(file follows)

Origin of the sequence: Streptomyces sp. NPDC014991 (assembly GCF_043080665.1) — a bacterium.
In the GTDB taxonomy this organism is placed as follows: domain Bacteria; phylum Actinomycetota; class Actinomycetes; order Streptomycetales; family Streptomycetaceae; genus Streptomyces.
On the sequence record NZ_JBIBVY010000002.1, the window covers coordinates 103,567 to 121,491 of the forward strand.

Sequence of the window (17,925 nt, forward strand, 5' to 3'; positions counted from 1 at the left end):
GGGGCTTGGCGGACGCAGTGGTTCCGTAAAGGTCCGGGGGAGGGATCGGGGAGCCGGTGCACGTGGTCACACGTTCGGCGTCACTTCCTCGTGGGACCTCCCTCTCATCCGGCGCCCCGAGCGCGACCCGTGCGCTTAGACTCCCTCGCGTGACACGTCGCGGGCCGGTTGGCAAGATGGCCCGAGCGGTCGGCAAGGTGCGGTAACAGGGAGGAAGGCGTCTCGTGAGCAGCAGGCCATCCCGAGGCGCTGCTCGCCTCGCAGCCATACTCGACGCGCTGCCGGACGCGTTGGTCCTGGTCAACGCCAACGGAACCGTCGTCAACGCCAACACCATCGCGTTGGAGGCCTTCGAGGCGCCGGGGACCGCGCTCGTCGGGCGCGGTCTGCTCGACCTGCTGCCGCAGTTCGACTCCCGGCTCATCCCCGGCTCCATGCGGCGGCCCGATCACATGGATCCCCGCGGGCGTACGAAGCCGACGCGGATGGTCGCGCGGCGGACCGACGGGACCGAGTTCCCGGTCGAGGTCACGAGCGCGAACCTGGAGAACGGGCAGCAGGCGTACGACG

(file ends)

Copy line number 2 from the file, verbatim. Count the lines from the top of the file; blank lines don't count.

In the GTDB taxonomy this organism is placed as follows: domain Bacteria; phylum Actinomycetota; class Actinomycetes; order Streptomycetales; family Streptomycetaceae; genus Streptomyces.